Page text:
_Bu Maher Visitor Centre, Muharraq_
For this weeks post I have invited Kavi Kittani to contribute. As well as being a great friend, Kavi has been living in Bahrain for the past ten years. She studied Interior Design and Architecture at The University of North London and The Bartlett School of Architecture, respectively. Here is what she has to say about the newly completed Bu Maher Visitor Centre:
With the sea breeze and salty air, the approach by boat to the Bu Maher Visitor Centre signals a start of a journey in our imagination before it has actually begun. Bahrain is in the process of re-visiting part of its past by tracing a journey of its pearl diving culture through the streets of Muharraq. This endeavor and all it encompasses is housed in the newly built Visitors Centre, which for now, can only be accessed by sea. As the structure comes into view and the shoreline in focus, this is the same strip of sandy beach that for centuries was the point from which pearl divers bade farewell to their families as they set off by dhow (a sailing vessel with one or two masts, used mainly in the Arabian region) for weeks at a time to the oyster beds of the Arabian Gulf.
The ramp leading to the entrance of the Visitor’s centre gently pulls up, away from the beach and we are led to a contemporary structure which has been specially commissioned.
The glass façade allows a view directly facing the Bu Maher fort (19th century) with the skyline of Manama’s high rises behind.
The commission of this building is a solid statement of an acceptance of the present and the acknowledgment of the importance of being of our time while housing the memories of the past and the placement of utmost importance on the history and value of one’s culture, not to be put aside in the name of modernity. The stone used is split faced travertine and is reminiscent of coral in its texture, its adds an organic softness to the building. The strong light of the Gulf is controlled by the use of the suspended structure that also works as a backdrop for the model tracing the walk.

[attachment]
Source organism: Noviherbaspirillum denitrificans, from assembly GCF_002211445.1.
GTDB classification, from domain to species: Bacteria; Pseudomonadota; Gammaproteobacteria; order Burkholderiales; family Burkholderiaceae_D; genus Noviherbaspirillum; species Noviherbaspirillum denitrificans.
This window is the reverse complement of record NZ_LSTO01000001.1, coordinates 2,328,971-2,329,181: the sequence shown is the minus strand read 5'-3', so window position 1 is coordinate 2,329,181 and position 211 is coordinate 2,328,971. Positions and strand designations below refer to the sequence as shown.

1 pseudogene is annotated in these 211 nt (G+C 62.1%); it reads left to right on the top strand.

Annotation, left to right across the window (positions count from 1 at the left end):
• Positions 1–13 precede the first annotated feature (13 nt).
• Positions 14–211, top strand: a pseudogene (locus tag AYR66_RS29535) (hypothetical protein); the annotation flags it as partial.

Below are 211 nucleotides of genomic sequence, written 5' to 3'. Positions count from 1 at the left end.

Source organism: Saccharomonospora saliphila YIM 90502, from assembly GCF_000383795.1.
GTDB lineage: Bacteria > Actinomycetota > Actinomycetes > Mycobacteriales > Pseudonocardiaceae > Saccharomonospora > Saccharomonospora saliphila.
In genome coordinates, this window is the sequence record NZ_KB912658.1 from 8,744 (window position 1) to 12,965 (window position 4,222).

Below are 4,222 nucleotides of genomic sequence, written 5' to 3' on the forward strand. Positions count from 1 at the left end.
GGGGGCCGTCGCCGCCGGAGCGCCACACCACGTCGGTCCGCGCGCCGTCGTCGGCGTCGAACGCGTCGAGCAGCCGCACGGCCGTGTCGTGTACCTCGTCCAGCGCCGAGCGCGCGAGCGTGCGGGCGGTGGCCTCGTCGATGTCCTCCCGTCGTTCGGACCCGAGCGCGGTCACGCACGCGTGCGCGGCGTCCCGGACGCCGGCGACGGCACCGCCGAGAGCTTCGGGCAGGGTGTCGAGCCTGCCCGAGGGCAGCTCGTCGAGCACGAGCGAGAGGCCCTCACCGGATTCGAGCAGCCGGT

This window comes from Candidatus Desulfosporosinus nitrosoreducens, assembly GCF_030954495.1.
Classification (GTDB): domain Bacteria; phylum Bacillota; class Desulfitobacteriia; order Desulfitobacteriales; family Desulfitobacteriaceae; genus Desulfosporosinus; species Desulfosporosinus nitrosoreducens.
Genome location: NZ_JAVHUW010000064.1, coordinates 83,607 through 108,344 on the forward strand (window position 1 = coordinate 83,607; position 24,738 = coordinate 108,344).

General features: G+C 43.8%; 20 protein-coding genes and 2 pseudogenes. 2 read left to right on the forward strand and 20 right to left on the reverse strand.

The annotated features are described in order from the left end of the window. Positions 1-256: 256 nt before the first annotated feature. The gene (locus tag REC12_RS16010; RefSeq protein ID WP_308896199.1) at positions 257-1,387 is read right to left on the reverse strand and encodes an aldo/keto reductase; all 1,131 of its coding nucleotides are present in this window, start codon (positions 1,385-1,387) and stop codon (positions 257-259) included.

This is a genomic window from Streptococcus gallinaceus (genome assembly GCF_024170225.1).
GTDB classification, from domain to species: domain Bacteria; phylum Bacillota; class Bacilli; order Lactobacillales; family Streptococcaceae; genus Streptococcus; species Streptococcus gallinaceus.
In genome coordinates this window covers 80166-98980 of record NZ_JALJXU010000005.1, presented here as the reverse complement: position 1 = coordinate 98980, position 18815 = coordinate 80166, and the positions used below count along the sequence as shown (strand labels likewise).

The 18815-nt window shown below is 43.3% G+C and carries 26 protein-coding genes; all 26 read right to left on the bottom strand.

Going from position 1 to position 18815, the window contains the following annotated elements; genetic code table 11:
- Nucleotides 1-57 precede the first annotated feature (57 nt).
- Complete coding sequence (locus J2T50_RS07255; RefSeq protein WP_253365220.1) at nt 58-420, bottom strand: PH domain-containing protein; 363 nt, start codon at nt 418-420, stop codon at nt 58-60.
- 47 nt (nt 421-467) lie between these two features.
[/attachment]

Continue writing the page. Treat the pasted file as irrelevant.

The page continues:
This ambitious and romantic project of what must have been a difficult occupation, is the heritage pearling trail of Bahrain and it will wind its way through 3.5km of Muharraq’s narrow streets, visiting 17 renovated houses along the way, each with a connection to the pearling culture that brought wealth to the island prior to the 1930’s.
In addition to these traditional vernacular houses being renovated in plaster and timber using traditional making techniques, there are 3 remaining off shore pearling beds which are part of this project. This combined with the original shoreline and fort, produces a strong, significant entity which offers an opportunity to re-enter a world no longer of our time.Project: Bu Maher Visitor’s Centre and Pearling Heritage Trail Commissioned by the Minister of Culture, Sheikha Mai bint Mohammed Al Khalifa, for the Ministry of Culture of Bahrain Architect: Davide Chiaverini plan architecture design UNESCO: Pearling, Testimony of an Island Economy http://whc.unesco.org/en/list/1364 Photography: Marco Boria, Kavi Kittani Model: Marwan Basmaji Basmaji and Bielinska Architects